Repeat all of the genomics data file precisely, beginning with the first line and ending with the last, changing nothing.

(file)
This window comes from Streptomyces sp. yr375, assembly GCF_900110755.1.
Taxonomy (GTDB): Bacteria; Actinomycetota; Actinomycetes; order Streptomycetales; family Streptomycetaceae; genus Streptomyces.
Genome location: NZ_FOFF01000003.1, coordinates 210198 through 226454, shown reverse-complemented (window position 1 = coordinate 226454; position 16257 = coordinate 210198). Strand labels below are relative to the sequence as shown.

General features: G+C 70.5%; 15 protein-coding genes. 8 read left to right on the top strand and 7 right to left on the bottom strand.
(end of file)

This window comes from Streptomyces sp. yr375, assembly GCF_900110755.1.
Taxonomy (GTDB): Bacteria; Actinomycetota; Actinomycetes; order Streptomycetales; family Streptomycetaceae; genus Streptomyces.
Genome location: NZ_FOFF01000003.1, coordinates 210198 through 226454, shown reverse-complemented (window position 1 = coordinate 226454; position 16257 = coordinate 210198). Strand labels below are relative to the sequence as shown.

General features: G+C 70.5%; 15 protein-coding genes. 8 read left to right on the top strand and 7 right to left on the bottom strand.